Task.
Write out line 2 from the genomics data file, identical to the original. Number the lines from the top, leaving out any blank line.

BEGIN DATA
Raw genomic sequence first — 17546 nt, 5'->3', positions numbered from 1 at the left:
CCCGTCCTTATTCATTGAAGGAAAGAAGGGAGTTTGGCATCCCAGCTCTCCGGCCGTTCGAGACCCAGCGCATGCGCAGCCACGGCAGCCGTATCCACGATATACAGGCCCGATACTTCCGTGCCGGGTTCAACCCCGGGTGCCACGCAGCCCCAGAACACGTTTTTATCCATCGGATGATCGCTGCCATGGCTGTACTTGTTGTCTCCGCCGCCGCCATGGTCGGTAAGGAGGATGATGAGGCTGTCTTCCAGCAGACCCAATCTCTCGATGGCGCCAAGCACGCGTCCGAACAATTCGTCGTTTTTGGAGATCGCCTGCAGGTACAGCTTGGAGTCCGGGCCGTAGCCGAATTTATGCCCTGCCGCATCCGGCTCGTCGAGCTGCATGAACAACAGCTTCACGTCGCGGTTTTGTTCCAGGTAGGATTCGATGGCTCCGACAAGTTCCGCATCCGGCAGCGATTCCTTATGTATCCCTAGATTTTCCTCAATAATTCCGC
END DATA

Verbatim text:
CCCGTCCTTATTCATTGAAGGAAAGAAGGGAGTTTGGCATCCCAGCTCTCCGGCCGTTCGAGACCCAGCGCATGCGCAGCCACGGCAGCCGTATCCACGATATACAGGCCCGATACTTCCGTGCCGGGTTCAACCCCGGGTGCCACGCAGCCCCAGAACACGTTTTTATCCATCGGATGATCGCTGCCATGGCTGTACTTGTTGTCTCCGCCGCCGCCATGGTCGGTAAGGAGGATGATGAGGCTGTCTTCCAGCAGACCCAATCTCTCGATGGCGCCAAGCACGCGTCCGAACAATTCGTCGTTTTTGGAGATCGCCTGCAGGTACAGCTTGGAGTCCGGGCCGTAGCCGAATTTATGCCCTGCCGCATCCGGCTCGTCGAGCTGCATGAACAACAGCTTCACGTCGCGGTTTTGTTCCAGGTAGGATTCGATGGCTCCGACAAGTTCCGCATCCGGCAGCGATTCCTTATGTATCCCTAGATTTTCCTCAATAATTCCGC